Tag Archives: Homework

Getting the Most out of Your Child’s 504 Plan


Getting the Most out of Your Child’s 504 Plan

One of the biggest complaints I get, as a therapist, from parents is their child’s teacher is not following their 504. I can sympathize completely, but as a past public school educator, I can sympathize with the teacher as well. Most classrooms are designed to have 504 and IEP students with an “Inclusion Teacher”. What this means is…the students are generally put with a teacher who requests to work with more challenging students or is made to work with more challenging students. How they become the “Inclusion teacher” is irrelevant; their work load is the still the same.


Many teachers receive information regarding their students within the first few days of class when they are overwhelmed with paperwork. Generally, they get copies of a student’s IEP, but not the 504. One year, I actually never received my student’s 504…I was simply told they had one. Being a new teacher, I did not know I could pull the child’s cumulative folder and research this information myself. Yes, I know, I could I have been so oblivious?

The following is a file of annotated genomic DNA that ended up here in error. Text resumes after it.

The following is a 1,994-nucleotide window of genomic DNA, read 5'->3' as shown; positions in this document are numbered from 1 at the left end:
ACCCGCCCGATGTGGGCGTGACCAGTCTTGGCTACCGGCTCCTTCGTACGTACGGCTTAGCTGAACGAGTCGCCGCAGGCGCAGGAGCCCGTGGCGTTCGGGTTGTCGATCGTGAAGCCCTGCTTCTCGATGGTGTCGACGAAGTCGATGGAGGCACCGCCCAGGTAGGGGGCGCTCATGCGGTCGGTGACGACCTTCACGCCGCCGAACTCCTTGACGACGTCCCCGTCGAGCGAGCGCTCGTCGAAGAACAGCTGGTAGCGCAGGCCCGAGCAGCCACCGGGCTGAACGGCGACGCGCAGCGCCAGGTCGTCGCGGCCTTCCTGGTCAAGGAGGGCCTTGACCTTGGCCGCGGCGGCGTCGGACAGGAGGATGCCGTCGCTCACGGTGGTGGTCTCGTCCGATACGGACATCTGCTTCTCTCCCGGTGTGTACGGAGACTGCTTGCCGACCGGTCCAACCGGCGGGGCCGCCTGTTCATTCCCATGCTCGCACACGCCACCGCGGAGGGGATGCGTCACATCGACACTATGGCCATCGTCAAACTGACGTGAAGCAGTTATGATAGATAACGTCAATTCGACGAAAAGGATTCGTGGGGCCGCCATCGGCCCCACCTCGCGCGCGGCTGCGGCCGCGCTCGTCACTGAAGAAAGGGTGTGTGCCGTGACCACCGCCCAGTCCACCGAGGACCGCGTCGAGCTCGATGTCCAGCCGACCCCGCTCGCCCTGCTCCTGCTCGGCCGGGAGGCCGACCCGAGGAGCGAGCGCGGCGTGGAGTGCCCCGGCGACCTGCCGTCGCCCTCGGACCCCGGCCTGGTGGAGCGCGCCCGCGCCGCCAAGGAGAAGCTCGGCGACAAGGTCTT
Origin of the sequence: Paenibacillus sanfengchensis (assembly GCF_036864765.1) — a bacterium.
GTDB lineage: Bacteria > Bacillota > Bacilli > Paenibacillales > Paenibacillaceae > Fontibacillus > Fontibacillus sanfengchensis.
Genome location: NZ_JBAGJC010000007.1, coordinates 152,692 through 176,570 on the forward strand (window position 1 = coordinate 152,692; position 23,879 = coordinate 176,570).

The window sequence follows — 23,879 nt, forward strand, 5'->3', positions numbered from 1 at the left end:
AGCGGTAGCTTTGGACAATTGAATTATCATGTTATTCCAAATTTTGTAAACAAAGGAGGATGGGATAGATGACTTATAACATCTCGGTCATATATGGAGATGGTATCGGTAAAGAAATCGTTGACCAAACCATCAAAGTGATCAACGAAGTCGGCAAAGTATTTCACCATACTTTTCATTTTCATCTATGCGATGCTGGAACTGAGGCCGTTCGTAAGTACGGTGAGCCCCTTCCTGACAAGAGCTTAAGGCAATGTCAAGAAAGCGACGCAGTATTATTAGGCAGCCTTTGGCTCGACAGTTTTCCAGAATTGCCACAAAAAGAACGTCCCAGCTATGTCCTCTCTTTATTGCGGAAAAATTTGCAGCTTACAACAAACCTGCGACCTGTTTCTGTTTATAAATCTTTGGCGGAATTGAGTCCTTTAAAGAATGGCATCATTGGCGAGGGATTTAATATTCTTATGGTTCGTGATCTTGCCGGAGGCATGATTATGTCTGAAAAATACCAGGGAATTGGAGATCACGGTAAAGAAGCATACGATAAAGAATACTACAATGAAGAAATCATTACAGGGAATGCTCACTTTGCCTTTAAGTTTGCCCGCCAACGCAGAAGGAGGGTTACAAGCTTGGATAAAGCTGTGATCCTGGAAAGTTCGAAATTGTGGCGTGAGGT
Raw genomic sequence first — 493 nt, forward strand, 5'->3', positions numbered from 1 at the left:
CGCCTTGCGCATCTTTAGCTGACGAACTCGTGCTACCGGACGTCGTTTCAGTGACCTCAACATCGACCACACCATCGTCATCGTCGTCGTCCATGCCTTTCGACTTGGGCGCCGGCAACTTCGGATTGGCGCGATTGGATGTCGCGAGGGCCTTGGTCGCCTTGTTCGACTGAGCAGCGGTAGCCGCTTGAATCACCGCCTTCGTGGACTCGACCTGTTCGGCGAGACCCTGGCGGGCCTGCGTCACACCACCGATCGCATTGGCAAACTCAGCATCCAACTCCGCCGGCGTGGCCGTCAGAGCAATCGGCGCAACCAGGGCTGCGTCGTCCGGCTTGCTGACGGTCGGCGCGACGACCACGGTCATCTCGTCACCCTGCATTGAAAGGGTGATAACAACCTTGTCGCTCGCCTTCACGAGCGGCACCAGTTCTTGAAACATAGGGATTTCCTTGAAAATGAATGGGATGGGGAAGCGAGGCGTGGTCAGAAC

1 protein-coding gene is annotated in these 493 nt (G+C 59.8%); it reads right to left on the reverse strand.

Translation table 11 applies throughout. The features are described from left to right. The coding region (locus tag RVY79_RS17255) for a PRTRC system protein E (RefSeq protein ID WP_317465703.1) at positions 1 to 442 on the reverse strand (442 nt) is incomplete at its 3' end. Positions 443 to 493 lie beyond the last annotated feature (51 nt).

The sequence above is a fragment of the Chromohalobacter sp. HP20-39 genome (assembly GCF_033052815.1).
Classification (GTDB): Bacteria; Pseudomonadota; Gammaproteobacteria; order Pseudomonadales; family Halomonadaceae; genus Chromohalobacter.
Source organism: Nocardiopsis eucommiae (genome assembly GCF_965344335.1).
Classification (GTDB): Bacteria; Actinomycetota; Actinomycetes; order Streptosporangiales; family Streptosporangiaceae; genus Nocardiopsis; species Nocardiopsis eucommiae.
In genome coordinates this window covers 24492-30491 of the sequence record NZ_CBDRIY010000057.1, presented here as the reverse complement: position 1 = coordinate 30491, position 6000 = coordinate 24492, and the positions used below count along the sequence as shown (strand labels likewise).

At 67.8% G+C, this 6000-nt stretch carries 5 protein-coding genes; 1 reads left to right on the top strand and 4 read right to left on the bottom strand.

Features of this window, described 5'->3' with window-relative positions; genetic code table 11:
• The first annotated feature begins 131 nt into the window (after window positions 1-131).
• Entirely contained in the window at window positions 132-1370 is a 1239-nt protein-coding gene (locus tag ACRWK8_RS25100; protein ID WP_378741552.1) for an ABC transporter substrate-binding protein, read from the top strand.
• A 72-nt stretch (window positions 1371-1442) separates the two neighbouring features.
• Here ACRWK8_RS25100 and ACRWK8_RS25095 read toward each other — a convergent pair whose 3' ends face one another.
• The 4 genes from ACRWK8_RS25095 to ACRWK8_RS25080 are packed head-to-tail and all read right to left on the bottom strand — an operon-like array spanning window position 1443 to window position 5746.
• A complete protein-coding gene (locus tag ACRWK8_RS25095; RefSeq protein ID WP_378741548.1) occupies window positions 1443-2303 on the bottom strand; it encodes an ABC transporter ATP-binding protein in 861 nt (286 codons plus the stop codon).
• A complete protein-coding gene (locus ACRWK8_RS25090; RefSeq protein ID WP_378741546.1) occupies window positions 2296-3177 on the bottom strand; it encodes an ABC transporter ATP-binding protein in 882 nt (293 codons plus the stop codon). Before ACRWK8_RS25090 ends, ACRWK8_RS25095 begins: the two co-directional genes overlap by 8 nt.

This leads me to…whose responsibility is it really to make sure your child’s 504 is being implemented? Personally, I believe it is up to the schools Learning Services Coordinator (LSC).  By law the school does not have to include you in your child’s 504 annual meeting. Therefore, I would recommend you find out who the LSC is at your school and become friends with them. Let them know you want to be an active participant in your child’s education.